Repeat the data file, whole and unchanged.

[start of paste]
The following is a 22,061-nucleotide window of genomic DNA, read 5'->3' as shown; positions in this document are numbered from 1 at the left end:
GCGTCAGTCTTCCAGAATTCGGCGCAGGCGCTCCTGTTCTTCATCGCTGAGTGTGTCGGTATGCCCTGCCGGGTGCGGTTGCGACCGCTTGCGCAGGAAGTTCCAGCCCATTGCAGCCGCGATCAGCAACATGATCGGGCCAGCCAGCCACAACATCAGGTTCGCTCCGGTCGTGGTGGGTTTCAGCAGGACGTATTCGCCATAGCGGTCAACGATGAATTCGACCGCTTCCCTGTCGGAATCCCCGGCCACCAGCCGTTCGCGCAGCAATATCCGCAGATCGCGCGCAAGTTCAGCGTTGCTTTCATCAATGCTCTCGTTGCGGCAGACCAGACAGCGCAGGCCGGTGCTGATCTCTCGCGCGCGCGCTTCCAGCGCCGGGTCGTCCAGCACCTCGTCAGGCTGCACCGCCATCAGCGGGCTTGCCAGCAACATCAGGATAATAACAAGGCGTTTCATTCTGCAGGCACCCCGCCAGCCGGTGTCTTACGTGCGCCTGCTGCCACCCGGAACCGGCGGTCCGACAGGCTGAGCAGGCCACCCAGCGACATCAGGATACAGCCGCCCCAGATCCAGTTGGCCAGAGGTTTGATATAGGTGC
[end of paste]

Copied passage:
The following is a 22,061-nucleotide window of genomic DNA, read 5'->3' as shown; positions in this document are numbered from 1 at the left end:
GCGTCAGTCTTCCAGAATTCGGCGCAGGCGCTCCTGTTCTTCATCGCTGAGTGTGTCGGTATGCCCTGCCGGGTGCGGTTGCGACCGCTTGCGCAGGAAGTTCCAGCCCATTGCAGCCGCGATCAGCAACATGATCGGGCCAGCCAGCCACAACATCAGGTTCGCTCCGGTCGTGGTGGGTTTCAGCAGGACGTATTCGCCATAGCGGTCAACGATGAATTCGACCGCTTCCCTGTCGGAATCCCCGGCCACCAGCCGTTCGCGCAGCAATATCCGCAGATCGCGCGCAAGTTCAGCGTTGCTTTCATCAATGCTCTCGTTGCGGCAGACCAGACAGCGCAGGCCGGTGCTGATCTCTCGCGCGCGCGCTTCCAGCGCCGGGTCGTCCAGCACCTCGTCAGGCTGCACCGCCATCAGCGGGCTTGCCAGCAACATCAGGATAATAACAAGGCGTTTCATTCTGCAGGCACCCCGCCAGCCGGTGTCTTACGTGCGCCTGCTGCCACCCGGAACCGGCGGTCCGACAGGCTGAGCAGGCCACCCAGCGACATCAGGATACAGCCGCCCCAGATCCAGTTGGCCAGAGGTTTGATATAGGTGC